This one is by lb.
Voter ID requirement laws shall likely be relevant to the 2008 election and discussion is often very heated about the relevant issues. I decided to write up my thoughts as to the relevant issues upon which I think people on either side of the debate could agree. (This means I am explicitly excepting any discussion of race and the voting rights act from my post)
As I see it, there are two basic principled and simple stands to be taken as relates to who may vote:
(1) Every person who has a legal right to vote should be able to vote. (The system should respect the individual’s right to vote) No person should be illegally disenfranchised (his/her vote suppressed).
(2) Every person who has no legal right to vote should not be able to vote (No individual should be allowed to vote without that right) No person should commit (additive) vote fraud or cause (additive) vote fraud to be committed.
Disenfranchisement occurs when a voter’s vote is not counted. This can occur legally in some states, in some cases. A felon who has been purged from the voting rolls in a state prohibiting felons from voting, for example, is legally disenfranchised. A felon who has served time and petitioned to regain their voting rights, had that petition granted, but who is still denied the right to vote, however, would be illegally disenfranchised. The system would, in that case, have denied a legitimate voter the right to vote. A non-felon confused with a felon (perhaps due to having the same name) and denied the vote would also be illegally disenfranchised.
Vote suppression can occur in systemic manners as well. If a particular polling facility has insufficient resources and lines form, causing voters to give up their chance to vote due to pressing obligations (a job they cannot afford to lose), voters can have their votes effectively suppressed. If a polling location is particularly inconvenient to the populace, requiring a long trek via public transit across town, this could also suppress votes by depressing turnout. If voters were misdirected by mailings, calls, or individuals giving erroneous information as to polling locations, this interference (illegal as far as I know) with the election process could disenfranchise. If voters were intimidated into giving up on voting or traveling to a polling place, this would also amount to disenfranchisement.
Fraud can be perpetrated by both individuals voting and voting officials. Chicago in 1960 was widely believed to have notably altered election outcomes due to fraudulent voting, and is associated with the phrase, “Vote early, vote often.” Multiple votes cast by the same individual fraudulently on behalf of others clearly constitute fraud. An individual masquerading as another and stealing their vote (though risky, if the true individual also tries to vote) would constitute fraud. Election officials tampering with physical ballots to add or remove votes would be committing fraud at a low level. This fraud might not even be evident in a recount. Elections officials tampering to alter vote tallies would also be committing fraud. And any rigging of technology to alter outcomes, whether by a voting official, a voter, or a third party, would definitely constitute vote fraud.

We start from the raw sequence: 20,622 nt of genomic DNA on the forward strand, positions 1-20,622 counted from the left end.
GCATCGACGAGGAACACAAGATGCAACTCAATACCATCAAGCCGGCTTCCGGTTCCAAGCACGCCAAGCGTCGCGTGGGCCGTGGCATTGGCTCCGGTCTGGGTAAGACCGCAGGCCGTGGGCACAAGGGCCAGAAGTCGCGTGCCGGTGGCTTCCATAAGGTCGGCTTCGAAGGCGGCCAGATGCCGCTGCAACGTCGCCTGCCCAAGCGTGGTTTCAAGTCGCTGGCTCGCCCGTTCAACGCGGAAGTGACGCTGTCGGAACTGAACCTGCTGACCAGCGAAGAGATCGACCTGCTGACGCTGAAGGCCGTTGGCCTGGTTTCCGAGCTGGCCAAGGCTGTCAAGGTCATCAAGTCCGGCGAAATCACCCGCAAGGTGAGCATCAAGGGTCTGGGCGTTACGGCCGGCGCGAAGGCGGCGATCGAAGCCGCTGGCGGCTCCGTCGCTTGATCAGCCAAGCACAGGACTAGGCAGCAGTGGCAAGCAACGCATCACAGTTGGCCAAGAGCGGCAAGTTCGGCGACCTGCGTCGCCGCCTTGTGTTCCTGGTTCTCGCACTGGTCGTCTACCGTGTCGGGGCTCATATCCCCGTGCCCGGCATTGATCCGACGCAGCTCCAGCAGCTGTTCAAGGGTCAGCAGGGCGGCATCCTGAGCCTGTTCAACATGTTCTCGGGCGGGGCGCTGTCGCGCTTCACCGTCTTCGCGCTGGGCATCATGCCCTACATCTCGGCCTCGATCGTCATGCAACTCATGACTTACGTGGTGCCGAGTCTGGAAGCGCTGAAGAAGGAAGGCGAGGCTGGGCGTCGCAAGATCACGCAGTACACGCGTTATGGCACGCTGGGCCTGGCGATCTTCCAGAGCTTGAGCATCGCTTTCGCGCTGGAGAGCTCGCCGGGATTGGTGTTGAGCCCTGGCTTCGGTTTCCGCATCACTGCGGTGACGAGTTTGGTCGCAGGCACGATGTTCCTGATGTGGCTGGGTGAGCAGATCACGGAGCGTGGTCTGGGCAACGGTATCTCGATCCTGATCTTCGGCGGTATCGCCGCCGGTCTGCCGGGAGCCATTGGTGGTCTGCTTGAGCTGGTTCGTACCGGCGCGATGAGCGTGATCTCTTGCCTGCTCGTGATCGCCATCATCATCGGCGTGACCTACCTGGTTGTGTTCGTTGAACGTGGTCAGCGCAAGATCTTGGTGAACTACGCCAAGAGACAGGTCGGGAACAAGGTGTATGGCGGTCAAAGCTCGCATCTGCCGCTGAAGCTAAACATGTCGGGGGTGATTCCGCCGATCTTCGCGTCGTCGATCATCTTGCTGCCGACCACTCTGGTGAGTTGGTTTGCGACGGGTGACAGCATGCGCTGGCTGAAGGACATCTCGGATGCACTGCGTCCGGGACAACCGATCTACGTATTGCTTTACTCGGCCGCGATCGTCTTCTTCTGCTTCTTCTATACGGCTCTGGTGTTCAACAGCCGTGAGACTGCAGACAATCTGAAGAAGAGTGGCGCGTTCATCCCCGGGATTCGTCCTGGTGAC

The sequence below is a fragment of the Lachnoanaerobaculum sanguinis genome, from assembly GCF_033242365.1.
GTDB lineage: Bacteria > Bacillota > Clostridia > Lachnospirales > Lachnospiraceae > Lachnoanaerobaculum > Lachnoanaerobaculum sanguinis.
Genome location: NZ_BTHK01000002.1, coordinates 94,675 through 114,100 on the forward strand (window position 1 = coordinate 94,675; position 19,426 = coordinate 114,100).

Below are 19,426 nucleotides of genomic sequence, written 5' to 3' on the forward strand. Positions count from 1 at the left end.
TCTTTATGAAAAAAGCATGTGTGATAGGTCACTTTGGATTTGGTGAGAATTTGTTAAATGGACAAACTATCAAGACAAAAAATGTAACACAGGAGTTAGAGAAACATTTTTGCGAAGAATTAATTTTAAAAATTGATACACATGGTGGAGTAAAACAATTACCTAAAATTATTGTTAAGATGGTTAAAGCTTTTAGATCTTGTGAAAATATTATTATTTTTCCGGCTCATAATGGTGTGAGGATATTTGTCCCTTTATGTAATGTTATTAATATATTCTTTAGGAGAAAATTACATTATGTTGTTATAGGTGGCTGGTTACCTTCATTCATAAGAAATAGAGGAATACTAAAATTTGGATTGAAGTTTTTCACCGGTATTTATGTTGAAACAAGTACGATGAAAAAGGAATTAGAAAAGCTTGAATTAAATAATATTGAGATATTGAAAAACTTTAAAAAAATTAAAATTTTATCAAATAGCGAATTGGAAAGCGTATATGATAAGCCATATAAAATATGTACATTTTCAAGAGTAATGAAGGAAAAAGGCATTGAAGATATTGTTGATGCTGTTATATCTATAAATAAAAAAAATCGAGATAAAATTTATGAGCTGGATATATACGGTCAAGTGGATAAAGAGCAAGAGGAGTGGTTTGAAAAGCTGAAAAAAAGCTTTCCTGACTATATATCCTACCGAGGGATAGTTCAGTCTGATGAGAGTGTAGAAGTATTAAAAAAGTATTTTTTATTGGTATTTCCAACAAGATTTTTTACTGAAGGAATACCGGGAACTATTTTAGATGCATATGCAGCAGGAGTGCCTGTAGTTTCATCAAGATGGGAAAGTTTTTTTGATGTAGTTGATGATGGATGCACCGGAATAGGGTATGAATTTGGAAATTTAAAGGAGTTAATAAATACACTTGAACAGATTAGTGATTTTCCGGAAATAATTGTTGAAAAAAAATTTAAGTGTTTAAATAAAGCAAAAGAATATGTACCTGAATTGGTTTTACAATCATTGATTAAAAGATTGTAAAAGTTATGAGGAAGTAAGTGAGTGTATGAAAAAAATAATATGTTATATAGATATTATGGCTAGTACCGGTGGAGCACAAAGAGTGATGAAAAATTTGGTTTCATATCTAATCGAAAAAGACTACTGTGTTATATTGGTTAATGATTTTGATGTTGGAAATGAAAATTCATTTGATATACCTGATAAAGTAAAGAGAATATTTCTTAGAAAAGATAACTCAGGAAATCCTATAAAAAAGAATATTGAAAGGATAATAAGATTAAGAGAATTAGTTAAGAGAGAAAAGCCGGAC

Given these various concerns about disenfranchisement and fraud, various solutions have been proposed. To address the potential for individuals to perpetrate additive vote fraud, requirements of identity documentation at the time of voting have been proposed. ID requirements would enforce matching of identity against some centralized records. Voters using such ID would in most cases be validated as legitimate. (Perhaps a son could pretend to be his father, if they had the same name and the election official wasn’t aware or paying close attention.) By and large, such a system would enforce principle (2) as above. Any individual entitled to vote under law who for some reason didn’t hold a valid ID would, however, find him/herself
unable to vote. (If a state driver’s license were the required ID and that license had been confiscated due to a traffic infraction, for example.) Restrictions on cost, accessibility and type of ID acceptable would also serve to restrict the pool of voters allowed to actually vote. Thus there is a potential for this sort of system to run contrary to principle (1) in some cases.
No complex system, especially one involving humans, is foolproof or perfect. There is always a possibility of fraud and disenfranchisement. The questions each reasonable person has tend to pertain to prioritization of these problems, and the best solutions to each problem. The best solutions must also take into account any side-effects, externalities or other unexpected consequences. The best solutions, as well, must be faithful to the above principles as well as effective.
I’ve left my own opinions out of this post as best I can, trying to document everything I can recall or think of which is relevant to voter ID issues. I tend to think that, as a general rule, prioritization of problems comes from analysis of the data to determine prevalence and severity. Without saying what I think the data has shown, I’ll leave that up for discussion. (PLEASE NOTE: I said data and not anecdotes, but I’m sure anecdotes will be the first thing and most vehement examples cited)
Separately, I wrote notes up for a post on voting systems, which I can write up in the future if there is interest. It’s hopefully similarly dispassionate, as I do have a list of relevant issues, principles, and pros and cons for proposed and implemented solutions.
This one was by lb.